The Good Ol’ Days
By Abby Heugel, Managing Editor
As a society, we are inundated with e-options for everything from communication, dating and shopping to flight check-ins, video conferencing and banking. And while some of these options have made life infinitely easier, it’s hard to ignore the fact that something personal seems to have been lost along the way in cyberspace.
Where I feel it the most is with correspondence, be it a hand-written thank you, an event invitation or a simple birthday card sent every year.
Maybe it’s because growing up, one of the things I looked forward to most was a card that my grandpa sent me once a week — via snail mail. The cards were nothing elaborate; they didn’t play music or feature textured, sparkly material. But what they did have was my grandpa’s handwritten note, scrawled out every week above his shaky signature until well into his 80s, with an envelope sealed with a sticker.
I kept every single one of them.
Needless to say, I still value the handwritten note to a fault, which is why I like our May issue. Along with Everyday Party and Bachelorette, we include a feature on greeting cards and a preview of the National Stationery Show. While many think the greeting card is fading, I would beg to differ, given the passion the stationery industry has for their craft. As retailers, you have the chance to remind shoppers of this relevance—and increase your sales.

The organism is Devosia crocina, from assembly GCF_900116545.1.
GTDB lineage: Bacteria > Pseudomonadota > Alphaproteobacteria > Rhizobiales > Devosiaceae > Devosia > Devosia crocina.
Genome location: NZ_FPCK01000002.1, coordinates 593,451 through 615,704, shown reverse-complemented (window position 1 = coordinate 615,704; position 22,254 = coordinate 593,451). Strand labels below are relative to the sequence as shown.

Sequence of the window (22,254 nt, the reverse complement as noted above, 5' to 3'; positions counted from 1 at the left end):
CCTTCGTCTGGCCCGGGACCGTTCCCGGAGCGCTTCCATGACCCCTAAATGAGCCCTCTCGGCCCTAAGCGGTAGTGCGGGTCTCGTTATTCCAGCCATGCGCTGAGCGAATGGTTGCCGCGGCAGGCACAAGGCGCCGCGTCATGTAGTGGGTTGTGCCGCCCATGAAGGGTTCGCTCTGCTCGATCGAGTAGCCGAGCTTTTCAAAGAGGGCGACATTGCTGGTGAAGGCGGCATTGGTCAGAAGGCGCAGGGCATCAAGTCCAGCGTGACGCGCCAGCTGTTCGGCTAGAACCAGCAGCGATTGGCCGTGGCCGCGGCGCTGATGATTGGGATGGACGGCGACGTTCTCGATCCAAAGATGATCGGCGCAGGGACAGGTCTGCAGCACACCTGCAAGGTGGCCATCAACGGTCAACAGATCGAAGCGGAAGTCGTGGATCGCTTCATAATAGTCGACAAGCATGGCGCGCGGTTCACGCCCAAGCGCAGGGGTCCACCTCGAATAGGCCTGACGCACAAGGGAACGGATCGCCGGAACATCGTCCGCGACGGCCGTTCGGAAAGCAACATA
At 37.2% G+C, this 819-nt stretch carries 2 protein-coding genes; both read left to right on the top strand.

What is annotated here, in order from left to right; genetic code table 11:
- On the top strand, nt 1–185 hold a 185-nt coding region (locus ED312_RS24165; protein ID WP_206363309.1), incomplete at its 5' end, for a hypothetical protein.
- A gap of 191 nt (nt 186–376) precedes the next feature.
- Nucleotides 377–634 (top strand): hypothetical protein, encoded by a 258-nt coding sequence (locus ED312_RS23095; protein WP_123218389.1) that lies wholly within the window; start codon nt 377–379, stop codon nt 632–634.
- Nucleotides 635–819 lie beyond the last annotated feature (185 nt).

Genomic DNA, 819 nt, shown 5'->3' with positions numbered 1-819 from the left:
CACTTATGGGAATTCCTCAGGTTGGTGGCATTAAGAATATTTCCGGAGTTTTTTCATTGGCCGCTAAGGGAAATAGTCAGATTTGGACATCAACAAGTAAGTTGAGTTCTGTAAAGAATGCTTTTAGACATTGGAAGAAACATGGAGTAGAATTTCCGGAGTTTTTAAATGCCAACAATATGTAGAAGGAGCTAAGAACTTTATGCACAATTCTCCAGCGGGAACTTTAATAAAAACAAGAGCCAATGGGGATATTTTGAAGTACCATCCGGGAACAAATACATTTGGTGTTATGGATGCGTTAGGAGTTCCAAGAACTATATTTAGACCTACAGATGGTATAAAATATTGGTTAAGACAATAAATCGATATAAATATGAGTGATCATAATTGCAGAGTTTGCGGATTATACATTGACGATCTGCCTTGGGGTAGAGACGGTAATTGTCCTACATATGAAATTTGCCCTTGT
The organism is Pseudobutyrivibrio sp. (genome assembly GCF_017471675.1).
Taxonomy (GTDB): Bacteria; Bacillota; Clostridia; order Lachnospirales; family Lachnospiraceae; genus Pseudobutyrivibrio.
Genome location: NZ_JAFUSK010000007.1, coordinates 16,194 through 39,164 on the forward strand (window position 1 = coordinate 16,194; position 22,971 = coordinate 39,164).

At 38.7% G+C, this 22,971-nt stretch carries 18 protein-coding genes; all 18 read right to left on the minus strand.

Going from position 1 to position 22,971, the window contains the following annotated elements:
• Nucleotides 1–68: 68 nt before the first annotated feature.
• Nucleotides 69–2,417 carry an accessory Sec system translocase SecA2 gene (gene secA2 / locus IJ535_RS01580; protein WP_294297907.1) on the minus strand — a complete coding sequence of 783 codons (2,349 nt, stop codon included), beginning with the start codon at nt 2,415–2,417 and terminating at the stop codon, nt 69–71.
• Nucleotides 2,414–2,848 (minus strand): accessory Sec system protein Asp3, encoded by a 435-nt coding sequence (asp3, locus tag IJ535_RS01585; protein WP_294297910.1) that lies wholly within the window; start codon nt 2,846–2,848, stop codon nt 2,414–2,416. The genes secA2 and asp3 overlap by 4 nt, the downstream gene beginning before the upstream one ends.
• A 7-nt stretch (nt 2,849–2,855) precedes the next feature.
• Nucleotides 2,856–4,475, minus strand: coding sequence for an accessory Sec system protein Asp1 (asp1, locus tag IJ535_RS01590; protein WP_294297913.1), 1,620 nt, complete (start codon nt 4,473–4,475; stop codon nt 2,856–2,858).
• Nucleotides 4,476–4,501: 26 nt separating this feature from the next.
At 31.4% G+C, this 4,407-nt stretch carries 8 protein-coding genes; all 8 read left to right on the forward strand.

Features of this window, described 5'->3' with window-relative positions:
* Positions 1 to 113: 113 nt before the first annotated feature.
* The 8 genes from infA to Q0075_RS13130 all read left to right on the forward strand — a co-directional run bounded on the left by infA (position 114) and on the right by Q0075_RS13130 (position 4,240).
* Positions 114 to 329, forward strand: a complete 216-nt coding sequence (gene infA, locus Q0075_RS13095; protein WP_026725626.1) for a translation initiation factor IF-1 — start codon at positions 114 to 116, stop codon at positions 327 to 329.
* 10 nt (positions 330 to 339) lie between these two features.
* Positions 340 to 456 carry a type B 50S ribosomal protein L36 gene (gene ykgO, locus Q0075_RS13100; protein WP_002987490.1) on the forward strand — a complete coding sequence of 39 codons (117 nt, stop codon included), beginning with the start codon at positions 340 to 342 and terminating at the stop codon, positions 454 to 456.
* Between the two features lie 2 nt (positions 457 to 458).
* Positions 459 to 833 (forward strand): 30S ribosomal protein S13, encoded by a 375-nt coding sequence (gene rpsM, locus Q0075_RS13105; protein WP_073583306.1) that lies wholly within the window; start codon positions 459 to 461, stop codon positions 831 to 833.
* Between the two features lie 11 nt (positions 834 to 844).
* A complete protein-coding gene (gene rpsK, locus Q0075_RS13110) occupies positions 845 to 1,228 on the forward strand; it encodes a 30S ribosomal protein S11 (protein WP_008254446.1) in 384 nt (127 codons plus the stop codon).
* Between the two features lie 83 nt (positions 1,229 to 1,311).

Also relevant is the element of personal contact and service that shoppers receive from brick-and-mortar stores, something that can’t be attached or downloaded from Internet sites. While they can buy a costume online, they can’t try it on. While they can attempt to put together a theme, they can’t actually feel the material of their purchase.
But most importantly, they can’t benefit from the relationships and connections that are made through personal contact in your stores. While there’s no denying the ease of e-options, for some things, there are times that you want something tangible — an invitation, not an e-vite; a handwritten note, not an e-mail; a smile, not a site.
So the next time a customer talks of sending a greeting, have them consider going for paper…someone may just keep it around for a while.